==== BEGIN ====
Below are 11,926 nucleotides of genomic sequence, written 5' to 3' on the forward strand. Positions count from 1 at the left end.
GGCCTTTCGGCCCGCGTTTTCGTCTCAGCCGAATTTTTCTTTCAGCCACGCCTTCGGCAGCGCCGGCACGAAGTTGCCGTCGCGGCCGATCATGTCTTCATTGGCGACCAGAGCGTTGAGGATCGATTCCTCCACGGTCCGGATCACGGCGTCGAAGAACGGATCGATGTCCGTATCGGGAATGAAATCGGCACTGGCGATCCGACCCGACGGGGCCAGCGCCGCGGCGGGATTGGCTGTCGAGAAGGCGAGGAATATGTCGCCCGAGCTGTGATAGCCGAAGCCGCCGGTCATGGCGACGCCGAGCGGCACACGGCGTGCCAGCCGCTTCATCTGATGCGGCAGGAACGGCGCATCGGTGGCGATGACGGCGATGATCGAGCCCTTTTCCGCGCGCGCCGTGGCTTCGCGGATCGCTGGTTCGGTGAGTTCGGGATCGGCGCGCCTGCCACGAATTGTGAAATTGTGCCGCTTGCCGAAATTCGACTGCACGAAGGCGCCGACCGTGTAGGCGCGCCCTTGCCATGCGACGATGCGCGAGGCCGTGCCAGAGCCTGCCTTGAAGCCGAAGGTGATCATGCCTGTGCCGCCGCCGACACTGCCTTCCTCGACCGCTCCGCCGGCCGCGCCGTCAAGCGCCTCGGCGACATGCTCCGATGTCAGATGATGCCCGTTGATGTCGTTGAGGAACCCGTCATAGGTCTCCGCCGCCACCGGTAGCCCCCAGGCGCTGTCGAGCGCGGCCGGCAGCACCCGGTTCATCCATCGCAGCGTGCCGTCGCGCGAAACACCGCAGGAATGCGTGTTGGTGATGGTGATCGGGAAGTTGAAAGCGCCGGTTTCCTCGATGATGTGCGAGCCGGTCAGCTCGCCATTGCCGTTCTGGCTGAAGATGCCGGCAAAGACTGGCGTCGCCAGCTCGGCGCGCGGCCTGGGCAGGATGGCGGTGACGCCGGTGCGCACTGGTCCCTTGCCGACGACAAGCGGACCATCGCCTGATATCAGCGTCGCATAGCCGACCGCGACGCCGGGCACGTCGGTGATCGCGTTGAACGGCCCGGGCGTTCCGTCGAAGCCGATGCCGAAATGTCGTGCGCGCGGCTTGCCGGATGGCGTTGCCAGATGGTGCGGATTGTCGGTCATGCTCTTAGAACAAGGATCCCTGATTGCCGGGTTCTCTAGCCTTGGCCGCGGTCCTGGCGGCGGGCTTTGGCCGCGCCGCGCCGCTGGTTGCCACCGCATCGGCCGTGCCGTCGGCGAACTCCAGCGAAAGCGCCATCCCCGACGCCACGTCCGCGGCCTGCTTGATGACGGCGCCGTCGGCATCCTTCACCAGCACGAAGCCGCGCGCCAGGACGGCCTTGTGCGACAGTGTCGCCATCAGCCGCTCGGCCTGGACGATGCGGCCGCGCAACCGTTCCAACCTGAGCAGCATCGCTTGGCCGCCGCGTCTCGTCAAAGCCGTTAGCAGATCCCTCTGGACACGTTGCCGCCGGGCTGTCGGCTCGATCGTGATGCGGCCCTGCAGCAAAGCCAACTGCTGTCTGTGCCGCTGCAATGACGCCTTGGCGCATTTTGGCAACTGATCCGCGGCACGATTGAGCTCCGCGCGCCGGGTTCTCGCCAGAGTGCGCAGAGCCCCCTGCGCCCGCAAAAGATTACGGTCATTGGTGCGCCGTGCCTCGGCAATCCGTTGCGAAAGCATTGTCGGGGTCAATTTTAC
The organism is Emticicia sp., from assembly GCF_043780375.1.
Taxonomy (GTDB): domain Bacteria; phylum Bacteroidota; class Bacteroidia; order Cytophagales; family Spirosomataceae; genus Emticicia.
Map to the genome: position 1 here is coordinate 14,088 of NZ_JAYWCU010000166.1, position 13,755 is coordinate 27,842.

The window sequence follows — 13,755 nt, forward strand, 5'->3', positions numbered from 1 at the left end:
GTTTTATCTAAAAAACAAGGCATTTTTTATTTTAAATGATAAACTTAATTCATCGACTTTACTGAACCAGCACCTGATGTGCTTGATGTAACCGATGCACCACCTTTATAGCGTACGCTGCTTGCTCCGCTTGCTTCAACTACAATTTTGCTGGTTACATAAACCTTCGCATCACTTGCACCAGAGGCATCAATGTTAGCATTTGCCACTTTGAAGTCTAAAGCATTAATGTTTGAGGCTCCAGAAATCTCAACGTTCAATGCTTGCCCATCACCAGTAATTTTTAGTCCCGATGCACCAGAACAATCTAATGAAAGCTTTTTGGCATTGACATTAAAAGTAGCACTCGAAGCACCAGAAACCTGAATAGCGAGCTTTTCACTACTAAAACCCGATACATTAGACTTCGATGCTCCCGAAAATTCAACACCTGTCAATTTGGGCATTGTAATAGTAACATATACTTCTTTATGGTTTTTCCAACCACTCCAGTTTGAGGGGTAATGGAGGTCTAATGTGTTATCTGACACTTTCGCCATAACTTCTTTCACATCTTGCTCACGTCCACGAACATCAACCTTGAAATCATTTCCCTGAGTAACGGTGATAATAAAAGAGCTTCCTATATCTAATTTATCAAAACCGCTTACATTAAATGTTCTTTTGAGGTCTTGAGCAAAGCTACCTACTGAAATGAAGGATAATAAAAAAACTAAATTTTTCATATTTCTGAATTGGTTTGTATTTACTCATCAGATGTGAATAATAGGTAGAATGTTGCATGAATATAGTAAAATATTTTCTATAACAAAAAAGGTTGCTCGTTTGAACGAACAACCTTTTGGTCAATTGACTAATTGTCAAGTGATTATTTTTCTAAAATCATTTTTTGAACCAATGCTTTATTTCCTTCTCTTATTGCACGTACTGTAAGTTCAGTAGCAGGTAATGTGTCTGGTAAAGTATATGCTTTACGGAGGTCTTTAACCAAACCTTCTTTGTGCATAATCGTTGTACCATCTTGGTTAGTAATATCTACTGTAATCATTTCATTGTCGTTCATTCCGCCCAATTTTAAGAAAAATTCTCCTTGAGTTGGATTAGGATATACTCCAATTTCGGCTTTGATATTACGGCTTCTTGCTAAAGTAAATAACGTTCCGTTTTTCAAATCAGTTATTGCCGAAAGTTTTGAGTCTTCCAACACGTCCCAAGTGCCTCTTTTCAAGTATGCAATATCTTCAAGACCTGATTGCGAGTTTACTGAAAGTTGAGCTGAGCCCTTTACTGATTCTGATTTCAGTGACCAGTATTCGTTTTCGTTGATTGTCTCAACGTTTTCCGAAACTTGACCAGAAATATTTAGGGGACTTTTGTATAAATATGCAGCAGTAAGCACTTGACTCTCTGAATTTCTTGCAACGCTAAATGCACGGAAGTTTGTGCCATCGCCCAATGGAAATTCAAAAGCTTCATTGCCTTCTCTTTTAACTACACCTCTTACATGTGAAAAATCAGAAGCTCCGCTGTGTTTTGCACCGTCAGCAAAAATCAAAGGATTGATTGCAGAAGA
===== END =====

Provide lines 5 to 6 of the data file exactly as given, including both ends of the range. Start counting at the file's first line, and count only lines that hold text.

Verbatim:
Map to the genome: position 1 here is coordinate 14,088 of NZ_JAYWCU010000166.1, position 13,755 is coordinate 27,842.

The window sequence follows — 13,755 nt, forward strand, 5'->3', positions numbered from 1 at the left end: